Web animation is a category of animation all by itself, but many of the tools used to create high quality Web animations work very well in the video realm as well. Like video editing applications, animation software generally relies on a timeline metaphor to control the presentation. Some elements of the interface have slightly different names than you may not be familiar with, but it doesn't take too long to adapt to the interfaces of most applications. For example, Macromedia's Director MX has operatic names for different parts of the interface, including "the stage" (the main work or preview area), "cast members" (the various media elements or clips) and "the score" (a.k.a. the timeline). Interestingly, Macromedia's own Flash MX does call this area "the timeline."
Generally, these applications work with vector objects, which are images that are defined by their outside edges. This is in contrast with raster images, which you'd be working with when you draw individual strokes in a rotoscoping application. Vector image animation is very powerful, especially for logos and text.
Tweening (short for "in-betweening") allows you to move objects and control their characteristics automatically over time. Tweening generally involves placing keyframes on the timeline of your project and allowing the software to interpolate the animation between the keyframes. Keyframes can control anything from motion to transparency to the saturation of an object. Keyframe animation is a powerful feature that is well worth learning.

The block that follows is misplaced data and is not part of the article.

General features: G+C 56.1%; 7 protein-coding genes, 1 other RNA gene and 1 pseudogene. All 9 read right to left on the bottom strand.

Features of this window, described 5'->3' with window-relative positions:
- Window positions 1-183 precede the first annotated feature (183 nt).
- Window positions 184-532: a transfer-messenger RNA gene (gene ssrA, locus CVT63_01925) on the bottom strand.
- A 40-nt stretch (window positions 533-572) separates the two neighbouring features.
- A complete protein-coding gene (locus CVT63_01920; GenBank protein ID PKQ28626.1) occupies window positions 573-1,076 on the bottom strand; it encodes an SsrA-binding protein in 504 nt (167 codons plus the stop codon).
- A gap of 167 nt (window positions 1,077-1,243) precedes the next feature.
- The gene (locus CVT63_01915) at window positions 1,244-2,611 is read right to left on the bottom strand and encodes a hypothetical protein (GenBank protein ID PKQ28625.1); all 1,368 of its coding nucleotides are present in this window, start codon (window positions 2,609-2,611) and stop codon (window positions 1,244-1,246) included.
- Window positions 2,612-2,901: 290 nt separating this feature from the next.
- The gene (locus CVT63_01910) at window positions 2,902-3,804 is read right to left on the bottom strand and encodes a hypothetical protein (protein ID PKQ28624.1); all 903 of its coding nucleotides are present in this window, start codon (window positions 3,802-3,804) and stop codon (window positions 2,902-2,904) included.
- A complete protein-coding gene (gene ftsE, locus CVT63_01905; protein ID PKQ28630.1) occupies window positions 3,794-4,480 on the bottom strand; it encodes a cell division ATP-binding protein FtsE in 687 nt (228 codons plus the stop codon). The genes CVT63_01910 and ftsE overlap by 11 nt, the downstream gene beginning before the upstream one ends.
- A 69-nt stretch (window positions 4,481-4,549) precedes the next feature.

As a subset of 3D animation in general, 3D text is one of the easiest ways to get into animation for your video. Some applications, like Ulead's COOL 3D Production Studio, include tools for building your own 3D objects, such as the lathe tool, which allows you to define the curves of an object along a line of symmetry. COOL 3D also includes a wide selection of backgrounds, textures and particle effects to help get you started.